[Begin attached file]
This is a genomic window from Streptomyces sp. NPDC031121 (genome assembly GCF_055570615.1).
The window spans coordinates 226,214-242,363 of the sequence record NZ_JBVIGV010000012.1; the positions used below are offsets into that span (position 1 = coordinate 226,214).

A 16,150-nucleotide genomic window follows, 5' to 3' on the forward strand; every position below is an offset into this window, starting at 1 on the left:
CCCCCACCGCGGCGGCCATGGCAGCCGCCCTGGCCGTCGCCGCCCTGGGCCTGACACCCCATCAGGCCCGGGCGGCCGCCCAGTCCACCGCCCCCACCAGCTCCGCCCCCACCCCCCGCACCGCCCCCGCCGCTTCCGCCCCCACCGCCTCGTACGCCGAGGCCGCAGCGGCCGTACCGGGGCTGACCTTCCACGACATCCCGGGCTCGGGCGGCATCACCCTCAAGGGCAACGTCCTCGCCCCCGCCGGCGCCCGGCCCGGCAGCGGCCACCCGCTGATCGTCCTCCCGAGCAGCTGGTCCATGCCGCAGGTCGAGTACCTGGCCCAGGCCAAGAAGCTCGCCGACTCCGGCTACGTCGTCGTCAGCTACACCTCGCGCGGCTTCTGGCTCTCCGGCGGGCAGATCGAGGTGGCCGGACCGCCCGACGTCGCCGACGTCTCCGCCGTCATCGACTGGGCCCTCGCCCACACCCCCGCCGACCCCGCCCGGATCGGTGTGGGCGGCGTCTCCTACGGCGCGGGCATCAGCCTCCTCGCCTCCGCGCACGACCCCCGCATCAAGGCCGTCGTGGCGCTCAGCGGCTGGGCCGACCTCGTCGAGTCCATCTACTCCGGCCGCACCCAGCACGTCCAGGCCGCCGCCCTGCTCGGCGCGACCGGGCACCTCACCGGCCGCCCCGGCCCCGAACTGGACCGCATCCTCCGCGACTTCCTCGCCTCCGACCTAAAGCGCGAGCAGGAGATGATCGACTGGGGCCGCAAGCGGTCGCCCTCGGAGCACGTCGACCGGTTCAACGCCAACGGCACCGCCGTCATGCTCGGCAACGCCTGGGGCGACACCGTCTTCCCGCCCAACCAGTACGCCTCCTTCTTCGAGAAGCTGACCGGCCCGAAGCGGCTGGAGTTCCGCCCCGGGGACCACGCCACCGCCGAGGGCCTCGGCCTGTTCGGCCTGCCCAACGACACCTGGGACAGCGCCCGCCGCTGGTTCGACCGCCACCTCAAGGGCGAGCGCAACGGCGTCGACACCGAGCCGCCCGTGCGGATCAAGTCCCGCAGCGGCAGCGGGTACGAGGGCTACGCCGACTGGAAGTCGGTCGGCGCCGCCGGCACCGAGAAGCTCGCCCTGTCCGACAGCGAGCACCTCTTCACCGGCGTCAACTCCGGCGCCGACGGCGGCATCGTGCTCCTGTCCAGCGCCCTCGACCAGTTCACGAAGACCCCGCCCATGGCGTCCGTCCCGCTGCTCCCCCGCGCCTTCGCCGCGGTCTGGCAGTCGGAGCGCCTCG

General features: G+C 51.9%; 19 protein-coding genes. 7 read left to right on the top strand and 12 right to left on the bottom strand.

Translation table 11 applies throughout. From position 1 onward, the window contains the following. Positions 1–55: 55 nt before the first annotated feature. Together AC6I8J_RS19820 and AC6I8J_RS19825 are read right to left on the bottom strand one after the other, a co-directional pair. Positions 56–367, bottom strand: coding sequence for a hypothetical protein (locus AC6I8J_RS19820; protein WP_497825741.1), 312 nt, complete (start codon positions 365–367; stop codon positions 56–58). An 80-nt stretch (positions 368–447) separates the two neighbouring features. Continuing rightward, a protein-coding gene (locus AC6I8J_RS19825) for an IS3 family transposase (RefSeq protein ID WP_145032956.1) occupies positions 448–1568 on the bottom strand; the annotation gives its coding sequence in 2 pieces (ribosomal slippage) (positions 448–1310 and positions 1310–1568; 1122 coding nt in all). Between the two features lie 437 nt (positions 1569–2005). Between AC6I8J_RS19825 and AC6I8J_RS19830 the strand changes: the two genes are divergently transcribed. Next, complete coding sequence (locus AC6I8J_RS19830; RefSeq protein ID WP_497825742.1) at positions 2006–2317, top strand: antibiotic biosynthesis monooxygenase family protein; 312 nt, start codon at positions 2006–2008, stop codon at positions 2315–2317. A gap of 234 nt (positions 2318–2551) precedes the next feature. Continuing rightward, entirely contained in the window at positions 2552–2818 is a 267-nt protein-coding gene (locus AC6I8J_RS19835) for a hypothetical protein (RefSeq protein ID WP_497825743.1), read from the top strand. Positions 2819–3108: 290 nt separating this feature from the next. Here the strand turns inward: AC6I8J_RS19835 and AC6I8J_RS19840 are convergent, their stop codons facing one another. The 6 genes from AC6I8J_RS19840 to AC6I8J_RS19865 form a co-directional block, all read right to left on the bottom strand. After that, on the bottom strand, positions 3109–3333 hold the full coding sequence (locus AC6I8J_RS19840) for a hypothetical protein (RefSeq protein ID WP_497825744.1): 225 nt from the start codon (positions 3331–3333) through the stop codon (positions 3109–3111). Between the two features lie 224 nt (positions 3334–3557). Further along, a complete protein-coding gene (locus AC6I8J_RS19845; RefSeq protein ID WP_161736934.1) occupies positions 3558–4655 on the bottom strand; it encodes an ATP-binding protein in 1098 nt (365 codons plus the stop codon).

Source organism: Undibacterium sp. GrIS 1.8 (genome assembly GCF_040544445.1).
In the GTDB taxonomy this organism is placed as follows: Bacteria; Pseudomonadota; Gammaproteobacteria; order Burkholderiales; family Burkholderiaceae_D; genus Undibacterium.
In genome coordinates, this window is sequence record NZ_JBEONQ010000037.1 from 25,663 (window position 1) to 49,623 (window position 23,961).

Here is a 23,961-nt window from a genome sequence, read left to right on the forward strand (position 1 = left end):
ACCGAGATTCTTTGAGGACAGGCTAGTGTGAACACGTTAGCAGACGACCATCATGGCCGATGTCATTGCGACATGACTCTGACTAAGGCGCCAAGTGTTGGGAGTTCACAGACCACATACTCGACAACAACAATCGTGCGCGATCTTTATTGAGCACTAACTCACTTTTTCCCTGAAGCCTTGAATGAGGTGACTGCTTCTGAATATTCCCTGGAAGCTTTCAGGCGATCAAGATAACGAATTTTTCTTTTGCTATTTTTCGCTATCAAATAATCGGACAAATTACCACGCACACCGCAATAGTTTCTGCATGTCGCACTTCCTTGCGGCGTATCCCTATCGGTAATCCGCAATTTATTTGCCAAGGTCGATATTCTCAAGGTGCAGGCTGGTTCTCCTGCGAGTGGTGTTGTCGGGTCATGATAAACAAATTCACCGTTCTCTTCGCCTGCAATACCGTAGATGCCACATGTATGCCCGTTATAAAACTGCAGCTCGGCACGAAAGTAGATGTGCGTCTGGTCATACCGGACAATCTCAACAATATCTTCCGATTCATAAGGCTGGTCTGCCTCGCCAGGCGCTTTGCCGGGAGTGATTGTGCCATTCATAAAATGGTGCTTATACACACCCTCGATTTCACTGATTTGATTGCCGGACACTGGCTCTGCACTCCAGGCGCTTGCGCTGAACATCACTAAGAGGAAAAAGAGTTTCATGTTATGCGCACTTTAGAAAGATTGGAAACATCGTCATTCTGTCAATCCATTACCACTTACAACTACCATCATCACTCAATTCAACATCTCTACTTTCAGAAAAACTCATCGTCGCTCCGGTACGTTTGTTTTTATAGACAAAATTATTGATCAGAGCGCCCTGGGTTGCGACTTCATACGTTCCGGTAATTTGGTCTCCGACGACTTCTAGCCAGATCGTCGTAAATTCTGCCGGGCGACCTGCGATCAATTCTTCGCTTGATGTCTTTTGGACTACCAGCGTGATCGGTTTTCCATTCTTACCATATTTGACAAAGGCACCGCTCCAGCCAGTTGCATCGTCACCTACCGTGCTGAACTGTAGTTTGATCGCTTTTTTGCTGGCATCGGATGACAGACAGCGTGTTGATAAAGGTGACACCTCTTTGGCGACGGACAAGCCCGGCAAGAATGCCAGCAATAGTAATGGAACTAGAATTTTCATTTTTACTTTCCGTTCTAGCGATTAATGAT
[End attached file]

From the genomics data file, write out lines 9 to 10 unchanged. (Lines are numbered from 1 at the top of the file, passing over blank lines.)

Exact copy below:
In genome coordinates, this window is sequence record NZ_JBEONQ010000037.1 from 25,663 (window position 1) to 49,623 (window position 23,961).

Here is a 23,961-nt window from a genome sequence, read left to right on the forward strand (position 1 = left end):